In 2012, scientists on the CMS and ATLAS experiments at CERN’s Large Hadron Collider discovered the Higgs boson. Now, they’re looking for two Higgs bosons born from a single collision.
“The Higgs self-coupling has implications in understanding the origin and ultimate fate of the universe,” says Nan Lu, a postdoc at the California Institute of Technology supported by the US Department of Energy’s Office of Science. “This process is a lighthouse that guides the future of particle physics.”
Higgs bosons are the physical manifestations of the Higgs field, an invisible medium that is woven into the fabric of spacetime.
“Elementary particles obtain their masses through interaction with this Higgs field,” Lu says. “Without the Higgs field, all elementary particles would be massless and traveling at the speed of light. The universe would not look the same as it does today.”
The LHC can generate Higgs bosons by colliding protons and transmitting the stored energy into the Higgs field—much like a pebble striking the surface of a river and transferring its kinetic energy into a ripple. This process happens at a rate of about one in a billion collisions.
On even rarer occasions, this energy transfer can generate not one but two Higgs bosons at the same time. These Higgs boson twins could help scientists characterize a largely unmeasured facet of the Higgs mechanism: the shape of the Higgs potential.
The boson, the field and the Higgs potential
The Brout-Englert-Higgs mechanism—to use its full name—consists of three interlinking facets: the Higgs boson, the Higgs field and the Higgs potential.
“You can think about it like a river,” says Irene Dutta, a graduate student at Caltech. “The Higgs boson is a ripple, the Higgs field is the water, and the Higgs potential is the shape of the riverbed.”
The Higgs boson—the ripple—gives scientists a glimpse of the otherwise invisible Higgs field—the water. But underneath it all is the Higgs potential—the riverbed, or a mathematical function that determines the different possible energy states of the Higgs field.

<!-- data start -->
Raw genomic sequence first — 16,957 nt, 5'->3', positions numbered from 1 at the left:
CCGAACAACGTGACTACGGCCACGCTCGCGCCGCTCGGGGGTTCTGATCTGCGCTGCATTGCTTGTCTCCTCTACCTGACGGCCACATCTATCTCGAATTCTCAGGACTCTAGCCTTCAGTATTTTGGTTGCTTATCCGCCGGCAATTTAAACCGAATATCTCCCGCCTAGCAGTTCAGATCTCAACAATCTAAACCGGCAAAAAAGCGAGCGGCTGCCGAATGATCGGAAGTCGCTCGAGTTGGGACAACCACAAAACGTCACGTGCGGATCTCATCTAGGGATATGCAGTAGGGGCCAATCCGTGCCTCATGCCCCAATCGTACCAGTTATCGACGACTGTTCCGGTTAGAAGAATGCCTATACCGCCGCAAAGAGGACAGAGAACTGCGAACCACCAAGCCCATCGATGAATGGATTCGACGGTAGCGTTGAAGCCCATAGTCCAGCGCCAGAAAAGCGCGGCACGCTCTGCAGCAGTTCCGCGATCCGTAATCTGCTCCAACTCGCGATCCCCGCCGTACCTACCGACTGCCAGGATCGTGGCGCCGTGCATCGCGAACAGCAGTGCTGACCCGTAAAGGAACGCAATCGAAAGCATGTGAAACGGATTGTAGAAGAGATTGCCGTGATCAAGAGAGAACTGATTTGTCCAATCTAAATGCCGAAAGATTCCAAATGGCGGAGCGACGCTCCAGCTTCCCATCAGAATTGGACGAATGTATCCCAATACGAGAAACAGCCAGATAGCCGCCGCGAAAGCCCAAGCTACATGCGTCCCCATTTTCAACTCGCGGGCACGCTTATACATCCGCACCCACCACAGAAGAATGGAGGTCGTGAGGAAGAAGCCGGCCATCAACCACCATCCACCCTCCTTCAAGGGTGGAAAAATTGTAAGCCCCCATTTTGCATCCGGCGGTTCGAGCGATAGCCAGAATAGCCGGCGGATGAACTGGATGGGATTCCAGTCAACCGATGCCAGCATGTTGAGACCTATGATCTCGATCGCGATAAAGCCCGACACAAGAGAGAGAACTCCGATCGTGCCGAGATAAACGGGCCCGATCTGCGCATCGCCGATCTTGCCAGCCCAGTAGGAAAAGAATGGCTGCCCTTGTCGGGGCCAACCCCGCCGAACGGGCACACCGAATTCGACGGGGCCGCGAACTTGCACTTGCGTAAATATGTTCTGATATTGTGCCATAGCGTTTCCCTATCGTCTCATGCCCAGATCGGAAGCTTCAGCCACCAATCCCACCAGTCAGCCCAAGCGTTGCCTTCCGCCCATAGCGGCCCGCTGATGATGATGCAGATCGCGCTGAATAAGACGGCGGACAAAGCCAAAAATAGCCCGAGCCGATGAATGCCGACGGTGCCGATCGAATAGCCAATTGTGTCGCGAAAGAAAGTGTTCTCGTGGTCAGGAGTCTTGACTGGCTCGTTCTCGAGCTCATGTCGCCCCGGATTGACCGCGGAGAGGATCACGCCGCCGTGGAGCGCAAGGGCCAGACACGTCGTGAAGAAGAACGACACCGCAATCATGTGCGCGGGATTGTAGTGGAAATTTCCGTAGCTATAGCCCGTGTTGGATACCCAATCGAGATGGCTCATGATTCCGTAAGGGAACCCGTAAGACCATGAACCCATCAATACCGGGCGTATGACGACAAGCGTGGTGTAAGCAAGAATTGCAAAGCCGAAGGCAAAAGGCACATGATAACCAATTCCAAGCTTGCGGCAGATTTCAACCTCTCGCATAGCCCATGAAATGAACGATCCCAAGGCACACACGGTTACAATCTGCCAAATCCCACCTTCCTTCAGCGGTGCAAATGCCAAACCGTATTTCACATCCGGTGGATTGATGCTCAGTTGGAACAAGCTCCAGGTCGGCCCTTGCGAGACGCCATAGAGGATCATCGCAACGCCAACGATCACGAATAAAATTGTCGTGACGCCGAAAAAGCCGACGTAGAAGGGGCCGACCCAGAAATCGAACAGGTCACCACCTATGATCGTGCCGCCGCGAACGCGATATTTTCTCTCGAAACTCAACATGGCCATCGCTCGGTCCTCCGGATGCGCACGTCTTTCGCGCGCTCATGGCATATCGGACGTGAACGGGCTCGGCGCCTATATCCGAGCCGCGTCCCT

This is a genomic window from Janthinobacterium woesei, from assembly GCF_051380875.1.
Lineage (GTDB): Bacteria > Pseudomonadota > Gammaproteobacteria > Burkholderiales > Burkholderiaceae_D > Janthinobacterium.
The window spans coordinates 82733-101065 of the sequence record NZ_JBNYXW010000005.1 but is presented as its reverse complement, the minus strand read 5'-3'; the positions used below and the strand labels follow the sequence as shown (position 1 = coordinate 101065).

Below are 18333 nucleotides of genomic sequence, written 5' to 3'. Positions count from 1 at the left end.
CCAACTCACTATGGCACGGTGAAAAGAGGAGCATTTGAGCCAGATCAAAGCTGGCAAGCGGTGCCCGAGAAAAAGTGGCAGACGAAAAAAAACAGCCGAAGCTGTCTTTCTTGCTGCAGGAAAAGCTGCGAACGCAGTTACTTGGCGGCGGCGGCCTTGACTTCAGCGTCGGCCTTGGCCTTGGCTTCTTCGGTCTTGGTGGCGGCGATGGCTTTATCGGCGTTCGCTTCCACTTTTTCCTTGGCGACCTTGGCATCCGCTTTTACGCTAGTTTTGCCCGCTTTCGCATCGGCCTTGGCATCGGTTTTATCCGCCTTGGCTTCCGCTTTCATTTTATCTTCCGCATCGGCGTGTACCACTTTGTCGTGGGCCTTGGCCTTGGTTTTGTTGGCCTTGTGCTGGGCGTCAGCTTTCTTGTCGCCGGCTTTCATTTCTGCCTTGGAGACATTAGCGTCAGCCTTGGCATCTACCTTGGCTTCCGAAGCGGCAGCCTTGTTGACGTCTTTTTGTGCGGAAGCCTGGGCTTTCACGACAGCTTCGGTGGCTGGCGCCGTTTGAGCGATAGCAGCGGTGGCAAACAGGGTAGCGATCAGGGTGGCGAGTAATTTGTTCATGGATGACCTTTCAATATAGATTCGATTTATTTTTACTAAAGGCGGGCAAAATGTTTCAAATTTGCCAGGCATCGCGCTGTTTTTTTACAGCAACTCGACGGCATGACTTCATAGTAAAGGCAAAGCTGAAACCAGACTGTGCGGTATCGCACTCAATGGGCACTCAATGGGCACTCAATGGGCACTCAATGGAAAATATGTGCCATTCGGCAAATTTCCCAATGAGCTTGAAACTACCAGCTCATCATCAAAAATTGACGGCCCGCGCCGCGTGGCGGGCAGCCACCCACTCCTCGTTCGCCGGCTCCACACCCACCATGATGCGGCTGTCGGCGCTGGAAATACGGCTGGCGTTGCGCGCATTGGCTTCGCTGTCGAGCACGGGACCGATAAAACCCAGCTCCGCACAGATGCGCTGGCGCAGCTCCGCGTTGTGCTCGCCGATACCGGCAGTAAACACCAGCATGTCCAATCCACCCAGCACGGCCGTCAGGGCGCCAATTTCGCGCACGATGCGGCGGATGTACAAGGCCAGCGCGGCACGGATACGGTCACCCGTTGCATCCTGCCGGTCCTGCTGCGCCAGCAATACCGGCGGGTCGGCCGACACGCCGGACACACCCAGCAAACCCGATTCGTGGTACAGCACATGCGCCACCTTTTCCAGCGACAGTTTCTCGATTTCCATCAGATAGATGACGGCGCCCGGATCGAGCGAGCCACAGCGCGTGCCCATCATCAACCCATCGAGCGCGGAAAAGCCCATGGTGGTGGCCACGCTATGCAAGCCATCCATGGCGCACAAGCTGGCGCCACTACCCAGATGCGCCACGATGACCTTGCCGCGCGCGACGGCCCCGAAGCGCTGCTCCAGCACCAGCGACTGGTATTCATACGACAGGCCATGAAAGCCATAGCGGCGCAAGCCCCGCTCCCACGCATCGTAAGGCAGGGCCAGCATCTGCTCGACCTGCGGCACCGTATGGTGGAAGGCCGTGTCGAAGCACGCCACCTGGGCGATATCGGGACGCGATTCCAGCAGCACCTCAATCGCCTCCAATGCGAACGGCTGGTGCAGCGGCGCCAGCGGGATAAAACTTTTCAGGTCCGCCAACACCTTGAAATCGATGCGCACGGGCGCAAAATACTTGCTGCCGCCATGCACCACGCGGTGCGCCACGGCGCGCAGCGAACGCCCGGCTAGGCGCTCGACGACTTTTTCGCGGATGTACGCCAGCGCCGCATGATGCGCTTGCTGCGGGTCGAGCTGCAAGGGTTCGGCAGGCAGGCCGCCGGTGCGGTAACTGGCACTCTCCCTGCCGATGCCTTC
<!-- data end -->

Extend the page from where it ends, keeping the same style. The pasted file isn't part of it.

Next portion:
“A river might seem calm and flat,” Dutta says, “but there could be a waterfall that leads to much lower ground that we cannot see from where we are.”
If the potential dropped and the Higgs field spontaneously fell into a lower energy state, the universe as we know it would evaporate.
“The current calculations indicate that we could be living in a false vacuum,” says Thong Nguyen, a graduate student at Caltech. “This means that at any moment, the Higgs field could tunnel through the potential barrier to a true negative-energy vacuum, creating an expanding singularity bubble that eventually swallows up the entire universe.”
(The universe has yet to disappear in its 14 billion years, at least, and physicists do not anticipate that it will happen anytime soon.)
The origin of matter
According to Nguyen, the Higgs field has already fallen from a high energy state into a lower one once before.
“Right after the Big Bang, when the universe was a hot and dense soup, the Higgs field was perfectly symmetrical and did not interact with other particles,” Nguyen says. “But as the universe cooled, the Higgs field underwent a phase transition. Symmetry broke, and then particles were able to interact with the Higgs field to acquire mass.”